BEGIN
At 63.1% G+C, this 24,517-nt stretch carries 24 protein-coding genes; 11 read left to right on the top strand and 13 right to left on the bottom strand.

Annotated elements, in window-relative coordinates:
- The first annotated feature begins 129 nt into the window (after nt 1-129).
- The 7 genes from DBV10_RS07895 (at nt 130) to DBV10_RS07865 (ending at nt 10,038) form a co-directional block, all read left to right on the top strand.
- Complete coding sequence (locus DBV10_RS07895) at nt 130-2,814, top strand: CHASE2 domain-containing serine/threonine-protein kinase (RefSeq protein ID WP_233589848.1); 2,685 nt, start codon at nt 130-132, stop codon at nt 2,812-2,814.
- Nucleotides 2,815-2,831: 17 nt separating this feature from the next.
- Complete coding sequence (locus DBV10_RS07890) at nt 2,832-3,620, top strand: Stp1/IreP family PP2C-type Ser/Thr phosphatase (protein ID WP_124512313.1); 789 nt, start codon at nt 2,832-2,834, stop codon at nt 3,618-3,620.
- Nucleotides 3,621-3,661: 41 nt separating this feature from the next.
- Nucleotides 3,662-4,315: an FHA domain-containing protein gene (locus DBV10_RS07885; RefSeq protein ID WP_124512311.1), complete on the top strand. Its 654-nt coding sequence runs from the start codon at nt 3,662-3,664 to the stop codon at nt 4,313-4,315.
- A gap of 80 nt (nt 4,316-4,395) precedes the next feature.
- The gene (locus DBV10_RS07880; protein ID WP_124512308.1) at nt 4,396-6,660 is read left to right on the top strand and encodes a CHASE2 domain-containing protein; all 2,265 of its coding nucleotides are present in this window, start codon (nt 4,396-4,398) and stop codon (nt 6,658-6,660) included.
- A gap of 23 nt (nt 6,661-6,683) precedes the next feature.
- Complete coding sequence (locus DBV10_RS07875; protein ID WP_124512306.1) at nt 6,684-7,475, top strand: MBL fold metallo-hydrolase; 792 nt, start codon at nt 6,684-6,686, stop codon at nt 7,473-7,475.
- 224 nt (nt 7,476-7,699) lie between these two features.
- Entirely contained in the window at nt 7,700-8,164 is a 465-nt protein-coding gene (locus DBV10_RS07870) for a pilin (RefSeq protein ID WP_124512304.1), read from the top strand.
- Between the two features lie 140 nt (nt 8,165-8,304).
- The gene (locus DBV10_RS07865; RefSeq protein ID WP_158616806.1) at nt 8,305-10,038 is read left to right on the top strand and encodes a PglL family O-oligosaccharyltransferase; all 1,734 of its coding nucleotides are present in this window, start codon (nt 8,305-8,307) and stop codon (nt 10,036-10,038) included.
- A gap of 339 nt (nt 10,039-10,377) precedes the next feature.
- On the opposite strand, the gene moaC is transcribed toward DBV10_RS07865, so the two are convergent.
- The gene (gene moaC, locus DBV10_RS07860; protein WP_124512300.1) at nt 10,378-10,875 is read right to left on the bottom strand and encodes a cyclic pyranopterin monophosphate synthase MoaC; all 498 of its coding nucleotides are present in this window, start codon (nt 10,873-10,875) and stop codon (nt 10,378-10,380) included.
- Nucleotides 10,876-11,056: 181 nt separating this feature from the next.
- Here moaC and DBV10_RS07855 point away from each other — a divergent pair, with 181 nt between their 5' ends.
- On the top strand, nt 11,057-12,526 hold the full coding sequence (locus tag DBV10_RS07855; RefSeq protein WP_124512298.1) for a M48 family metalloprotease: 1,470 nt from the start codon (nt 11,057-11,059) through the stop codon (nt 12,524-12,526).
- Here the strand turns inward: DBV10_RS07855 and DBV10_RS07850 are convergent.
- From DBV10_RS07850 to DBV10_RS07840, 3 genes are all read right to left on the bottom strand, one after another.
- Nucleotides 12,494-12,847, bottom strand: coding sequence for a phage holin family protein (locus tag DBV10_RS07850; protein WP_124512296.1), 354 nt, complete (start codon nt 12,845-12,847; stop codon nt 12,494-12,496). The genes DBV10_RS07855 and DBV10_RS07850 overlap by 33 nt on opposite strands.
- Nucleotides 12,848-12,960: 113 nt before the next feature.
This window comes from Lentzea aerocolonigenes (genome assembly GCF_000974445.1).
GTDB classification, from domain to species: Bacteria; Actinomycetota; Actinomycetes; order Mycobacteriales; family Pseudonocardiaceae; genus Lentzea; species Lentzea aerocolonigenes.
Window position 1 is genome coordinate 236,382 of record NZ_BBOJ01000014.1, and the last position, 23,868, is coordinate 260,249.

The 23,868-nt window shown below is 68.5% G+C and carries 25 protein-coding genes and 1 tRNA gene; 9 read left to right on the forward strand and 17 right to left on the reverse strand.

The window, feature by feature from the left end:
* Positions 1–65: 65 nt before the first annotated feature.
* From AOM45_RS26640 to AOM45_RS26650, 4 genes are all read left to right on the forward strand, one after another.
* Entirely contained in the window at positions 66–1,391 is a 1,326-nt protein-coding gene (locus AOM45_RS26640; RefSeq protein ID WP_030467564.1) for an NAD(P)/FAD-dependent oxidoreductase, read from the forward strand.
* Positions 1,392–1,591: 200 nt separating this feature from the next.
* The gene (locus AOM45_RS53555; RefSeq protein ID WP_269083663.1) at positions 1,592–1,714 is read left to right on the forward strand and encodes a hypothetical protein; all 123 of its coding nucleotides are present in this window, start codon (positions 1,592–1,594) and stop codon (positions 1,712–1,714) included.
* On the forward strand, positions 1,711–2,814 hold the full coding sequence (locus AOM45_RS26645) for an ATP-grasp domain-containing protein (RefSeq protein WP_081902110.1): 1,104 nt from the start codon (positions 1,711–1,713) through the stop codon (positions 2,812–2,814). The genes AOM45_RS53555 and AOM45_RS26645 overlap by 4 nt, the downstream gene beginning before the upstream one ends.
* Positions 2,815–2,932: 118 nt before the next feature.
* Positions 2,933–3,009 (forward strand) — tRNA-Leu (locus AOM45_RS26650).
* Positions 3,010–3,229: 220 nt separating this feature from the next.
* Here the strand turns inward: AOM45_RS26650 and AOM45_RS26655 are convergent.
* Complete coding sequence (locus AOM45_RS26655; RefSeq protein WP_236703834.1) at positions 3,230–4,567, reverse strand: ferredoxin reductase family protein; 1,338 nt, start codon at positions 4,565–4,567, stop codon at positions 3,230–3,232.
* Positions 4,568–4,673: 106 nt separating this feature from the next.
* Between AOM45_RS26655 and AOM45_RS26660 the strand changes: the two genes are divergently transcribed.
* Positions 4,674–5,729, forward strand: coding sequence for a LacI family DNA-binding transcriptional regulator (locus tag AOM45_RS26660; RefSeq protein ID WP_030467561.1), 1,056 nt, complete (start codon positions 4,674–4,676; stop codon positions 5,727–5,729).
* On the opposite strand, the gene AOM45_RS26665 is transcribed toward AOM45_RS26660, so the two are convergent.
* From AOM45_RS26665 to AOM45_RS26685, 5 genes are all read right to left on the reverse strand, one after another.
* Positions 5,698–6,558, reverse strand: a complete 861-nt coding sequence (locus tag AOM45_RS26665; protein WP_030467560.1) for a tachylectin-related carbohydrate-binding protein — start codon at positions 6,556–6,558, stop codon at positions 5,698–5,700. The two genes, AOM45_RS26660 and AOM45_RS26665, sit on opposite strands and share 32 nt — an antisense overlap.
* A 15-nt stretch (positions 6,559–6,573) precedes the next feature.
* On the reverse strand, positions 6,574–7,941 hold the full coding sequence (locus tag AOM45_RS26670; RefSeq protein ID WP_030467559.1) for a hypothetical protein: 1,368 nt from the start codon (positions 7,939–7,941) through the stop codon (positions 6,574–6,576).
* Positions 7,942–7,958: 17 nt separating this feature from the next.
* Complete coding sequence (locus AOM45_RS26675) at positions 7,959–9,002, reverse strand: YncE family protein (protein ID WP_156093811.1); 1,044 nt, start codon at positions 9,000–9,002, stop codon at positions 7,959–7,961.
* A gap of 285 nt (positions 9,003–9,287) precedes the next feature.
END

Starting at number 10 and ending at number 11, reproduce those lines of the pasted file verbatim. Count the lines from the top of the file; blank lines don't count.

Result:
- A gap of 80 nt (nt 4,316-4,395) precedes the next feature.
- The gene (locus DBV10_RS07880; protein ID WP_124512308.1) at nt 4,396-6,660 is read left to right on the top strand and encodes a CHASE2 domain-containing protein; all 2,265 of its coding nucleotides are present in this window, start codon (nt 4,396-4,398) and stop codon (nt 6,658-6,660) included.